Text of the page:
ENVIROMENTAL DESIGNERS vs COMMERCIAL DESIGNERS
ENVIRONMENTAL DESIGNERS – Graduates often pursue careers in urban planning and development. Many graduates with bachelor's degrees qualify for entry-level positions with local governments, working as assistant planners, community developers or associate environmental planners, for example. With experience or further education, graduates may work as city planners, architects or urban designers.
• Environmental Designer
• Lanscape Architect
• Urban Designer
• Environmental Planner
• City Planner
Additional career opportunities exist in historic preservation, environmental policy, public administration and real estate. Some environmental designers work in the area of conservation to protect ecologically sensitive lands that abut developed areas.
COMMERCIAL DESIGNERS – Commercial designers may work for design firms, manufacturing companies or corporations. Some designers are self-employed. They work to design a product according to the needs of clients, consumers and the application of the product. This may entail conducting market research or attending trade shows in order to gather information about the design needs. Most commercial designers specialize in the design of a specific category of products: toys, medical supplies, cars, or any product that is made by people.
• Industrial Designer
• Architectural Designer
• Industrial Engineer
• Interior Designer
• Graphic Designer
Environment Artist is usually a good starting point, especially if you have a good portfolio and website to help you get your foot in the door. Whomever you talk to will certainly check your LinkedIn profile, as well as click on any links that you provide to a website showcasing your work.
So as next steps, I would recommend putting together a website to show your work. There are plenty of free web builder applications out there such as wix.com or squarespace. Make a website, provide a way for anyone checking it out to contact you easily (by linking a contact button on your site to a free gmail account), and update your LinkedIn profile.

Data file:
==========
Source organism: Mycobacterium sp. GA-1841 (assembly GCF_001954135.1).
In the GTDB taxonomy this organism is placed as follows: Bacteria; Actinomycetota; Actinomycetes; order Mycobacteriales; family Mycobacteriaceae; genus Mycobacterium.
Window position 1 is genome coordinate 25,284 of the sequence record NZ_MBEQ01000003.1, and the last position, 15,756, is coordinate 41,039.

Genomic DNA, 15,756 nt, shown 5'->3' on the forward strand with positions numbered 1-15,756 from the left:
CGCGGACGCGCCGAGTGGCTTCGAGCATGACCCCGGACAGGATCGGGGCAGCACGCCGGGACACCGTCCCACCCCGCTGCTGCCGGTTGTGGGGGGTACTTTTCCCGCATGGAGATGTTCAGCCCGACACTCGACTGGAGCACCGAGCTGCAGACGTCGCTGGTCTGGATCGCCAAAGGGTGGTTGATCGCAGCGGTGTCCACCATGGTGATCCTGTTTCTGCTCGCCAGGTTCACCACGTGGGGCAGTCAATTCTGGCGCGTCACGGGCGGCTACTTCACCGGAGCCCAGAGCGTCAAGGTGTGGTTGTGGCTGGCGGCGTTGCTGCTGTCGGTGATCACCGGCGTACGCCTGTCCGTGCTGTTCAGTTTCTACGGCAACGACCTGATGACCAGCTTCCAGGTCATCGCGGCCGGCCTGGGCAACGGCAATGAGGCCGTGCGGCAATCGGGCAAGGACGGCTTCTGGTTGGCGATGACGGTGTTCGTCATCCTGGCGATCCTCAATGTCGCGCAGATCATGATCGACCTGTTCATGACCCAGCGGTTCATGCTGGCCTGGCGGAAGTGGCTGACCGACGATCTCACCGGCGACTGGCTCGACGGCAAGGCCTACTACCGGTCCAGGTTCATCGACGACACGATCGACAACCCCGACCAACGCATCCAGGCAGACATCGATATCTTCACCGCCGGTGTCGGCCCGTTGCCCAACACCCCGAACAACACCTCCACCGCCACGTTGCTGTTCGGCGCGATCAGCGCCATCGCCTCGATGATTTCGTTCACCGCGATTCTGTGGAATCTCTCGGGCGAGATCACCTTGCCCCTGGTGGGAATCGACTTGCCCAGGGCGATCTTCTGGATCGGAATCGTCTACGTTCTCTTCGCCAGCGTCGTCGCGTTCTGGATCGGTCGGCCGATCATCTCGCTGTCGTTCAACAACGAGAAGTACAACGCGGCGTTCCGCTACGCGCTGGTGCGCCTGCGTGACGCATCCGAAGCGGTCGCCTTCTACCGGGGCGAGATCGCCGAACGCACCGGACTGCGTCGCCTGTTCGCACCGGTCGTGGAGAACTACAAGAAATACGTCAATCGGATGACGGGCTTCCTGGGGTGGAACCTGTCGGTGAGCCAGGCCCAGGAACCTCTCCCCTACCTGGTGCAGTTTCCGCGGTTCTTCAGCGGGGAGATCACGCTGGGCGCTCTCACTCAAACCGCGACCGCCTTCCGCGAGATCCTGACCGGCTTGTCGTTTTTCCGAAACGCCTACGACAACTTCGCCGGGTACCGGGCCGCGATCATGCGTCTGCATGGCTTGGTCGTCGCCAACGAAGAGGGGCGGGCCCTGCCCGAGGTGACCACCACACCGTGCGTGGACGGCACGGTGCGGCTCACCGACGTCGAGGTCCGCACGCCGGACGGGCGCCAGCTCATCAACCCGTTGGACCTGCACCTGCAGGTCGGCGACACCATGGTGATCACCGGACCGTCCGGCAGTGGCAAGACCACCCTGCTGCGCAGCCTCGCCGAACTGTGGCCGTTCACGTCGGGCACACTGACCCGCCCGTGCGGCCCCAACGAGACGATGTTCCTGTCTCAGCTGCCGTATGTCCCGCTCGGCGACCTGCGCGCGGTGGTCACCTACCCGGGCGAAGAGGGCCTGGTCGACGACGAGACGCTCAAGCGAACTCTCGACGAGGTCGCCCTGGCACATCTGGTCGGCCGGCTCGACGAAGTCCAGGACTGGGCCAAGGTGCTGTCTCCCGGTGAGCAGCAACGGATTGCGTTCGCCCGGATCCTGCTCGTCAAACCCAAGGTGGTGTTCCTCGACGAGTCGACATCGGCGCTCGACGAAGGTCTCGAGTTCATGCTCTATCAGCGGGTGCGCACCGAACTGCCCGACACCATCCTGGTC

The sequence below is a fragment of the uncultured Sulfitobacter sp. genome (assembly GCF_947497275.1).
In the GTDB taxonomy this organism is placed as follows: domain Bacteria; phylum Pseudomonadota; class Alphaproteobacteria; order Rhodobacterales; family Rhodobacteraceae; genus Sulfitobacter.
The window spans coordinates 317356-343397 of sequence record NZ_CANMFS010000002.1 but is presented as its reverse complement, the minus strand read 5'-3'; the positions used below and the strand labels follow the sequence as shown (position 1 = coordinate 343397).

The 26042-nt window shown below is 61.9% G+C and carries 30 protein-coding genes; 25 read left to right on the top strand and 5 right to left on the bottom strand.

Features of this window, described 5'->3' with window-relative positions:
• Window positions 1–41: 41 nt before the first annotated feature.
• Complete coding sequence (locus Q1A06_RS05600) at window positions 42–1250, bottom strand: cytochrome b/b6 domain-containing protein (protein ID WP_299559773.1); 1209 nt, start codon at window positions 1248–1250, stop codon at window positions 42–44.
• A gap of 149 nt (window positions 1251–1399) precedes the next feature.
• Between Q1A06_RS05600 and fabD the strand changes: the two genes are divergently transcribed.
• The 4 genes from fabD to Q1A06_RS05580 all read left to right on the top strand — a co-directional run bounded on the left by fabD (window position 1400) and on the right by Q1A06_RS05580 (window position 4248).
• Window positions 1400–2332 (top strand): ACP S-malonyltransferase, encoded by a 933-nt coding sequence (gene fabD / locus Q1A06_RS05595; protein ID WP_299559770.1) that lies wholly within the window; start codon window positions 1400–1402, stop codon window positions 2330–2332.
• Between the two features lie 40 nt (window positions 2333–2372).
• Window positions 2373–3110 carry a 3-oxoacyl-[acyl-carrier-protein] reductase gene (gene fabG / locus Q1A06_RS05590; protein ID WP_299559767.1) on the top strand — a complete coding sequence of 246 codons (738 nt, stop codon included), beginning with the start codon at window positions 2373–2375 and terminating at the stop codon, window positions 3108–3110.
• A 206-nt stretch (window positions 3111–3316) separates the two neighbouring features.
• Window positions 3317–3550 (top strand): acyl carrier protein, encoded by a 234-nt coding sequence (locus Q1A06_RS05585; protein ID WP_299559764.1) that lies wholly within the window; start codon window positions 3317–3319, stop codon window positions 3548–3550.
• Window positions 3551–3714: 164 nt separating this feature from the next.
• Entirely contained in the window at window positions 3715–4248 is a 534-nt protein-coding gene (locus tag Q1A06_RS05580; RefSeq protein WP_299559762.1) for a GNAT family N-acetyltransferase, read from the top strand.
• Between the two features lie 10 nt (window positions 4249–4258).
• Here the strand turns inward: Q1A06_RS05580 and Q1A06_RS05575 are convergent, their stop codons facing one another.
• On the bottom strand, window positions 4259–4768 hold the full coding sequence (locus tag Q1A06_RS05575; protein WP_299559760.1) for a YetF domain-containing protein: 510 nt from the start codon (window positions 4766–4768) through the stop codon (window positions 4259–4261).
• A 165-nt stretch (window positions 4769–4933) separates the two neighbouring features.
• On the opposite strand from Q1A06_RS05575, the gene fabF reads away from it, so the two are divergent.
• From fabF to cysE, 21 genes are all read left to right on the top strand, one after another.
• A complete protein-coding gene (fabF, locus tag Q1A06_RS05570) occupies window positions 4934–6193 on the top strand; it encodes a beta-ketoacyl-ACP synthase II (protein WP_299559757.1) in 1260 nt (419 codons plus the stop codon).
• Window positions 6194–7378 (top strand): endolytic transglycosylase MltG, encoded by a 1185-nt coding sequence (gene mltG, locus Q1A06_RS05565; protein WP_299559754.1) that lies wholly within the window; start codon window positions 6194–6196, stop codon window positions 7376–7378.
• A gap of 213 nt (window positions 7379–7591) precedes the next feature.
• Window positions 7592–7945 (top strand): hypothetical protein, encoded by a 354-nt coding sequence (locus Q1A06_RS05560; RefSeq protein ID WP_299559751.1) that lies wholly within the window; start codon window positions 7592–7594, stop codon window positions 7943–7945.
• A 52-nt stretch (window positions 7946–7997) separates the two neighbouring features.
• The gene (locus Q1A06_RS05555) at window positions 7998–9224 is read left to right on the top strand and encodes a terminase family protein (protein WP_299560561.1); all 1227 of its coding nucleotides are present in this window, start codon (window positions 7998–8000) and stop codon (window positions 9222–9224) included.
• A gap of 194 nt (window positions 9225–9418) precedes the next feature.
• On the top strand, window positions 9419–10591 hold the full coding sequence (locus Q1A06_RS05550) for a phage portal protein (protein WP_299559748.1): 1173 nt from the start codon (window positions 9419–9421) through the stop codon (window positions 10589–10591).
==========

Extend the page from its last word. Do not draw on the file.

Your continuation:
Then, start checking out game companies in your area to see if they are looking for Environment Artists. If you went to college and have a degree your life will be a little easier - in fact after finding a few places you'd like to go I would speak with a counselor at your school for help with first contact. You'll want a cover letter, resume, and example of your work (bonus points if your example is a good fit for the type of games the company you are looking at makes).
You will get to do more and move faster at a smaller company, but you will typically make less. This is a good trade off - early in your career you want to build up shipped titles to show that you understand a professional production environment. When you start looking at larger companies expect to take a step down in title at first, but you will have more opportunities to advance at a larger company.
For an example of what a company might be looking for, I've linked a job description for Environment Artist for Valkrye Entertainment in Seattle:
Scott recommends the following next steps: